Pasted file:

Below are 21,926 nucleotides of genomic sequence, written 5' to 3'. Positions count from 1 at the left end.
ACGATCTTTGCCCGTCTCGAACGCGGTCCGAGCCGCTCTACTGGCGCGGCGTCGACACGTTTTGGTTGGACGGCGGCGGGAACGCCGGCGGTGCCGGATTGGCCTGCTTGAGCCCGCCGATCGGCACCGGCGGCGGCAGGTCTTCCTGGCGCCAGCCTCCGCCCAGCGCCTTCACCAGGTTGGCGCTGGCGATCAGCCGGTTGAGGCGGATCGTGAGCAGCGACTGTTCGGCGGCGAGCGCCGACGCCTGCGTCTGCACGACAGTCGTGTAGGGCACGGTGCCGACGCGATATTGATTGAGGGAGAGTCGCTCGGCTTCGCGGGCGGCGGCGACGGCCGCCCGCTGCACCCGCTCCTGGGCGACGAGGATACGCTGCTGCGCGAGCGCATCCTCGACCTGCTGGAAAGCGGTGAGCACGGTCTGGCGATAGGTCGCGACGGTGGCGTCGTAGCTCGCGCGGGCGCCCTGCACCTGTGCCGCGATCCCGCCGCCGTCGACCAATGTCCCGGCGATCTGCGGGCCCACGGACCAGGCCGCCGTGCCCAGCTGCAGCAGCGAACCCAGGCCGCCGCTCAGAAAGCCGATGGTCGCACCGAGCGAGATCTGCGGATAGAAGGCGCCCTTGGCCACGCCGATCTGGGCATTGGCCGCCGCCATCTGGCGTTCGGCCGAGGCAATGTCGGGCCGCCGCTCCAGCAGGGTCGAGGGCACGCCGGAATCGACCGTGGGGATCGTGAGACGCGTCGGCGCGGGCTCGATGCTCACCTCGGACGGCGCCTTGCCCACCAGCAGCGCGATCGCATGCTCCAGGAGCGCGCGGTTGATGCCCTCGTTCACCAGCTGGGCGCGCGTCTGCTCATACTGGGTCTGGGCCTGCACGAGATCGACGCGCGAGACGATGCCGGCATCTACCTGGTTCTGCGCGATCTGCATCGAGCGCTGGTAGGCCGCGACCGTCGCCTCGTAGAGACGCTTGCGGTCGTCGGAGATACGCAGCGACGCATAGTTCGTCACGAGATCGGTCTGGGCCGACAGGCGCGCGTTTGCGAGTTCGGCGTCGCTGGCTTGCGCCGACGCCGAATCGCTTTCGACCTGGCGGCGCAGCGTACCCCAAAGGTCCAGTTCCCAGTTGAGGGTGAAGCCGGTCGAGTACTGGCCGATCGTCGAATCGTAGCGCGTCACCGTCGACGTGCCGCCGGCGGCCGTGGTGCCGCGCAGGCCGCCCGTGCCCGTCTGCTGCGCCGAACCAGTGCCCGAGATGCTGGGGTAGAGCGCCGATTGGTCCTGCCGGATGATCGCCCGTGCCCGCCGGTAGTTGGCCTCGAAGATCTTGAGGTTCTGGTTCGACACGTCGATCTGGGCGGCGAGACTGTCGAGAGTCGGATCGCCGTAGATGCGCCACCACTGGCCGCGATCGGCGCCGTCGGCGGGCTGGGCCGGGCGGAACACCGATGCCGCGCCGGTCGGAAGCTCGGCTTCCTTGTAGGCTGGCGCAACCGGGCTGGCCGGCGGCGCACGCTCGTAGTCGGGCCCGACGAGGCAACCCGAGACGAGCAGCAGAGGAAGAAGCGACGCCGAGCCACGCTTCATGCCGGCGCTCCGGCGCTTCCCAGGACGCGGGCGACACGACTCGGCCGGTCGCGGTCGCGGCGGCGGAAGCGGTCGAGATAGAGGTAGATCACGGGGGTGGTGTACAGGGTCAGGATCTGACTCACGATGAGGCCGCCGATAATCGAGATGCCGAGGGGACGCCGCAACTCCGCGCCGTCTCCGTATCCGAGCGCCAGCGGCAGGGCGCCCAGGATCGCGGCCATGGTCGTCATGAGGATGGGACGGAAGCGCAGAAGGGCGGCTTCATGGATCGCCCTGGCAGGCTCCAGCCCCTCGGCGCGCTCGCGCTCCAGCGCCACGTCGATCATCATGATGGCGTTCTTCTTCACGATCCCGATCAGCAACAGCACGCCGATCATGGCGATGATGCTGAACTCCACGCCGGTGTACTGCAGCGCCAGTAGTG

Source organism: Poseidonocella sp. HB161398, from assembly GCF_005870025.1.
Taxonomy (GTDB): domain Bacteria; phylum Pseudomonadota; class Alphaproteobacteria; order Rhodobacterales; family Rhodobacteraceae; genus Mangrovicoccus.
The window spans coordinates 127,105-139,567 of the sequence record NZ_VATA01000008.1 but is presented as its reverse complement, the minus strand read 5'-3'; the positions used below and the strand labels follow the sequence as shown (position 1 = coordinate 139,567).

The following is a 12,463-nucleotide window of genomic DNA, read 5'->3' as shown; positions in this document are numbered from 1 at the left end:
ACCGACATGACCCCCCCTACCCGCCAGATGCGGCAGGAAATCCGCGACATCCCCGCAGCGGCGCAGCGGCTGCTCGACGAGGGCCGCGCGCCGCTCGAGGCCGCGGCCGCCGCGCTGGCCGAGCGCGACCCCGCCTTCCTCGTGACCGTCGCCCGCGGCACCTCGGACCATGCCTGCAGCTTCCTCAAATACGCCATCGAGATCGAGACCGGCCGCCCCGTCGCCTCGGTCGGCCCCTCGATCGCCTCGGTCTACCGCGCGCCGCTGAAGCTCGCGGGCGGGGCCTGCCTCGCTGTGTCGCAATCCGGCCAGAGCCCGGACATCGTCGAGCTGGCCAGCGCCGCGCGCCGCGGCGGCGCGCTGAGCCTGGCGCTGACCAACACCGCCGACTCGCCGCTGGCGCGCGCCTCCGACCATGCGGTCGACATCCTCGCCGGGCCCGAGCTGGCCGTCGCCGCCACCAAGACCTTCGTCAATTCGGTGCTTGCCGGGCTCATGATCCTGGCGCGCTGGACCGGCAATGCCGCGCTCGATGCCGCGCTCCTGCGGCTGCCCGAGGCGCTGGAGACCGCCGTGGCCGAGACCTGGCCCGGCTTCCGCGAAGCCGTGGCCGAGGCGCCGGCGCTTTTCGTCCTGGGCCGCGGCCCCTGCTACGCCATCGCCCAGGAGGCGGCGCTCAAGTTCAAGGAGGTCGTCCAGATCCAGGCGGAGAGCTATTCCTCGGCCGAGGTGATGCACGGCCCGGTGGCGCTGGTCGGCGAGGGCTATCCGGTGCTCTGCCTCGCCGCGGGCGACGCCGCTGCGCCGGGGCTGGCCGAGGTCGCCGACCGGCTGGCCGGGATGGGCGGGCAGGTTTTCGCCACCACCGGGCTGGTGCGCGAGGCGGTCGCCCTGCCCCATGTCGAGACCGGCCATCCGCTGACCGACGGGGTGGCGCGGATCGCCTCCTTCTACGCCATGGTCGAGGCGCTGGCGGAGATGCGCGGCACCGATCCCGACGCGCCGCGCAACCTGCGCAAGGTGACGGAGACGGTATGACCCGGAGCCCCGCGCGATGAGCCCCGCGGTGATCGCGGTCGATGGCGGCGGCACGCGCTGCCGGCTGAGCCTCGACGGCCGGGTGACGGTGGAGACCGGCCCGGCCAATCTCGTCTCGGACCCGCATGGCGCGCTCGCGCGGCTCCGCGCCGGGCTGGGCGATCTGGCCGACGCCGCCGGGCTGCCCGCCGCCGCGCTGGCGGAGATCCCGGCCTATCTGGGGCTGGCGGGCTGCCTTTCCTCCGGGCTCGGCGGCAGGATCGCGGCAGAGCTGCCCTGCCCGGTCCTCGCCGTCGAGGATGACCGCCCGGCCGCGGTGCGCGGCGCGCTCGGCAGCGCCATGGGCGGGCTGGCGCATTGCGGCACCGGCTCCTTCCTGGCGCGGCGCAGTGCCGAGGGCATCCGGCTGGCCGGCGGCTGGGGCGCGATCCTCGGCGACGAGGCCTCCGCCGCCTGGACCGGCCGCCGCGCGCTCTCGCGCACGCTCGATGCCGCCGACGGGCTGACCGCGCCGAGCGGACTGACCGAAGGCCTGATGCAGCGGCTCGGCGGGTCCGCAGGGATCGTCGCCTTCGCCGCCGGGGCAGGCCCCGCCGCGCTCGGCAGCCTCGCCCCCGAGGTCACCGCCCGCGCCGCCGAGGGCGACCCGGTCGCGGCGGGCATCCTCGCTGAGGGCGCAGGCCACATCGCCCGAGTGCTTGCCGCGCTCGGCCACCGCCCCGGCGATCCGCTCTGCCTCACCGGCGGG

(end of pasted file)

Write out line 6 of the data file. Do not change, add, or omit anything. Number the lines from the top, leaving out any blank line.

The following is a 12,463-nucleotide window of genomic DNA, read 5'->3' as shown; positions in this document are numbered from 1 at the left end: